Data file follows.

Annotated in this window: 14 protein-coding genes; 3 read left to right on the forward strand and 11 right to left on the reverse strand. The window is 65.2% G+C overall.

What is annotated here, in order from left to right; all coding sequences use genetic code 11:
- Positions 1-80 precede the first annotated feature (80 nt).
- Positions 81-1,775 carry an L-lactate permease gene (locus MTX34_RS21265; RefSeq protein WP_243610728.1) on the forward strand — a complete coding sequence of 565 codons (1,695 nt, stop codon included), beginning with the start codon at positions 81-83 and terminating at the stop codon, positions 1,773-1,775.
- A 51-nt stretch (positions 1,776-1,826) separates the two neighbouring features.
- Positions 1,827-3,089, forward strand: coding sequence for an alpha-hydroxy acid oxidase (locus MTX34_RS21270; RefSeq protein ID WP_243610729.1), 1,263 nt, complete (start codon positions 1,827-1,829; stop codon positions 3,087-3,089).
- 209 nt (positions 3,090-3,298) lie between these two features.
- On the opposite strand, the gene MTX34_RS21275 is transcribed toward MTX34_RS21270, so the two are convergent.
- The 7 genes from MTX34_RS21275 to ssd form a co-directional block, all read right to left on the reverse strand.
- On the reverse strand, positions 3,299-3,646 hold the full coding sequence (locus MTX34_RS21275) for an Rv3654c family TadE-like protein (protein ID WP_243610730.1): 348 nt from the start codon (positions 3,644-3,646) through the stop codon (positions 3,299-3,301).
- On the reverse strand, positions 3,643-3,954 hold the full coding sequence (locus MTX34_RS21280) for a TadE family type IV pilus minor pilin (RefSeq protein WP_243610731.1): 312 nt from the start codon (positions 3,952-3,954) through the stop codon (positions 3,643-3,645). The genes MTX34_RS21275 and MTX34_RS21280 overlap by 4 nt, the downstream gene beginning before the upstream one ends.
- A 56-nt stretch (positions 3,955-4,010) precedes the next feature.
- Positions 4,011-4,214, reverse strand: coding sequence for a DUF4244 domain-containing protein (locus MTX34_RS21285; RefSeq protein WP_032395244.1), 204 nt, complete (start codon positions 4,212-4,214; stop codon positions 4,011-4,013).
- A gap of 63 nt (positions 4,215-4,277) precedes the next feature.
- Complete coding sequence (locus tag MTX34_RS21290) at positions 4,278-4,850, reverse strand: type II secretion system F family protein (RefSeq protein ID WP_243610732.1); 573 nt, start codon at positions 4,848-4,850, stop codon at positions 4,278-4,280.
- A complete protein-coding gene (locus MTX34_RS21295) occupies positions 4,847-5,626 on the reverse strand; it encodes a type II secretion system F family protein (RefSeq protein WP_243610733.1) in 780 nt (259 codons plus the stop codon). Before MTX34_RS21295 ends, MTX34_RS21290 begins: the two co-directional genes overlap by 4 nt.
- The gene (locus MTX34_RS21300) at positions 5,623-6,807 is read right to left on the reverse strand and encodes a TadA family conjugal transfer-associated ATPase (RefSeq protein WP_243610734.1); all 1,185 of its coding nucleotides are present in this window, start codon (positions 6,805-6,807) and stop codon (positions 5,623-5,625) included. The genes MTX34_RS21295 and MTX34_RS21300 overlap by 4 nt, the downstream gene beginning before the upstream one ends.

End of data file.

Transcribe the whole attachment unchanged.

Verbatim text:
Annotated in this window: 14 protein-coding genes; 3 read left to right on the forward strand and 11 right to left on the reverse strand. The window is 65.2% G+C overall.

What is annotated here, in order from left to right; all coding sequences use genetic code 11:
- Positions 1-80 precede the first annotated feature (80 nt).
- Positions 81-1,775 carry an L-lactate permease gene (locus MTX34_RS21265; RefSeq protein WP_243610728.1) on the forward strand — a complete coding sequence of 565 codons (1,695 nt, stop codon included), beginning with the start codon at positions 81-83 and terminating at the stop codon, positions 1,773-1,775.
- A 51-nt stretch (positions 1,776-1,826) separates the two neighbouring features.
- Positions 1,827-3,089, forward strand: coding sequence for an alpha-hydroxy acid oxidase (locus MTX34_RS21270; RefSeq protein ID WP_243610729.1), 1,263 nt, complete (start codon positions 1,827-1,829; stop codon positions 3,087-3,089).
- 209 nt (positions 3,090-3,298) lie between these two features.
- On the opposite strand, the gene MTX34_RS21275 is transcribed toward MTX34_RS21270, so the two are convergent.
- The 7 genes from MTX34_RS21275 to ssd form a co-directional block, all read right to left on the reverse strand.
- On the reverse strand, positions 3,299-3,646 hold the full coding sequence (locus MTX34_RS21275) for an Rv3654c family TadE-like protein (protein ID WP_243610730.1): 348 nt from the start codon (positions 3,644-3,646) through the stop codon (positions 3,299-3,301).
- On the reverse strand, positions 3,643-3,954 hold the full coding sequence (locus MTX34_RS21280) for a TadE family type IV pilus minor pilin (RefSeq protein WP_243610731.1): 312 nt from the start codon (positions 3,952-3,954) through the stop codon (positions 3,643-3,645). The genes MTX34_RS21275 and MTX34_RS21280 overlap by 4 nt, the downstream gene beginning before the upstream one ends.
- A 56-nt stretch (positions 3,955-4,010) precedes the next feature.
- Positions 4,011-4,214, reverse strand: coding sequence for a DUF4244 domain-containing protein (locus MTX34_RS21285; RefSeq protein WP_032395244.1), 204 nt, complete (start codon positions 4,212-4,214; stop codon positions 4,011-4,013).
- A gap of 63 nt (positions 4,215-4,277) precedes the next feature.
- Complete coding sequence (locus tag MTX34_RS21290) at positions 4,278-4,850, reverse strand: type II secretion system F family protein (RefSeq protein ID WP_243610732.1); 573 nt, start codon at positions 4,848-4,850, stop codon at positions 4,278-4,280.
- A complete protein-coding gene (locus MTX34_RS21295) occupies positions 4,847-5,626 on the reverse strand; it encodes a type II secretion system F family protein (RefSeq protein WP_243610733.1) in 780 nt (259 codons plus the stop codon). Before MTX34_RS21295 ends, MTX34_RS21290 begins: the two co-directional genes overlap by 4 nt.
- The gene (locus MTX34_RS21300) at positions 5,623-6,807 is read right to left on the reverse strand and encodes a TadA family conjugal transfer-associated ATPase (RefSeq protein WP_243610734.1); all 1,185 of its coding nucleotides are present in this window, start codon (positions 6,805-6,807) and stop codon (positions 5,623-5,625) included. The genes MTX34_RS21295 and MTX34_RS21300 overlap by 4 nt, the downstream gene beginning before the upstream one ends.